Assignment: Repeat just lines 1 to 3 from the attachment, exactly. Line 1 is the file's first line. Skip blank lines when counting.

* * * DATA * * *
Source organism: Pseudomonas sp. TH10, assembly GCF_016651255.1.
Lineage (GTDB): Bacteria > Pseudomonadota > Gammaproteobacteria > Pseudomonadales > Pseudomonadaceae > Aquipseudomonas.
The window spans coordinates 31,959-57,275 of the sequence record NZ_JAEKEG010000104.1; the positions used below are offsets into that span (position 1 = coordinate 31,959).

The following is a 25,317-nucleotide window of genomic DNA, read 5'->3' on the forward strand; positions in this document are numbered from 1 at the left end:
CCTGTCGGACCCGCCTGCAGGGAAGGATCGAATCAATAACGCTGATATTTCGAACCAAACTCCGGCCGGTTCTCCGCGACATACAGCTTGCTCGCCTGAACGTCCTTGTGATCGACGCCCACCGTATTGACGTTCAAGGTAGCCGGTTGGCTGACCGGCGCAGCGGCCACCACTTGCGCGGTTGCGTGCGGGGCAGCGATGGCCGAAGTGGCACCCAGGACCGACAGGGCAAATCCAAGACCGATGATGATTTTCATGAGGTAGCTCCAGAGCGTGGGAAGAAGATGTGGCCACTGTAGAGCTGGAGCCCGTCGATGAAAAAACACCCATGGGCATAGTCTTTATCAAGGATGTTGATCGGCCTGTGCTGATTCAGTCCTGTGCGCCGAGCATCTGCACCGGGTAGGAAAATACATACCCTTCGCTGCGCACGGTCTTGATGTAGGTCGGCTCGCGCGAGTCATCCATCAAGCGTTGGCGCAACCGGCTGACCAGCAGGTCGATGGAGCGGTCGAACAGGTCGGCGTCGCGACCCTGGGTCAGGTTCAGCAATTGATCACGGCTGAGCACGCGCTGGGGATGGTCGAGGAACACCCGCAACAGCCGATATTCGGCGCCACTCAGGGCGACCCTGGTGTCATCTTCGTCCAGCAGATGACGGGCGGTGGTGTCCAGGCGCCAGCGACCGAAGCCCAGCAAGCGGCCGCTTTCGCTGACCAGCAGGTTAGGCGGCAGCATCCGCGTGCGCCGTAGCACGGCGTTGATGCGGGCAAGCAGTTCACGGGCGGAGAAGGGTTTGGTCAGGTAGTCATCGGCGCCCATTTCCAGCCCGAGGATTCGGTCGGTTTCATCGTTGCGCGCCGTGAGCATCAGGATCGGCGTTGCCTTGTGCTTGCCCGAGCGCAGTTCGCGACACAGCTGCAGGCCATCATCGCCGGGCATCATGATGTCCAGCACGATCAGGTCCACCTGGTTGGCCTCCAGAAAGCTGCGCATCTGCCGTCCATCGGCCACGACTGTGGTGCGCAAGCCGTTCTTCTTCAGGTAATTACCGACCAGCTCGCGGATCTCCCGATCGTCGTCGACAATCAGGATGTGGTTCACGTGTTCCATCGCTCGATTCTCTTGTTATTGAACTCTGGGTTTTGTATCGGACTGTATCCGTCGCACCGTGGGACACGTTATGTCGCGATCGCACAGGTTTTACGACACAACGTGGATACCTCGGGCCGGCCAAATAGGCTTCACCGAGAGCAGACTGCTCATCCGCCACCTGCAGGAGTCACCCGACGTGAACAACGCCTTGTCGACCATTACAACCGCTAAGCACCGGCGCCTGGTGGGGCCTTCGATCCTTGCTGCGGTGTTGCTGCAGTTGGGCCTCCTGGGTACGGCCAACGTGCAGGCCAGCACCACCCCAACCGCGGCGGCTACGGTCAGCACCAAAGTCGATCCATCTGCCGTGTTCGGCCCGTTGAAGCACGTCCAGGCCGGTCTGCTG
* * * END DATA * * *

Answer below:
Source organism: Pseudomonas sp. TH10, assembly GCF_016651255.1.
Lineage (GTDB): Bacteria > Pseudomonadota > Gammaproteobacteria > Pseudomonadales > Pseudomonadaceae > Aquipseudomonas.
The window spans coordinates 31,959-57,275 of the sequence record NZ_JAEKEG010000104.1; the positions used below are offsets into that span (position 1 = coordinate 31,959).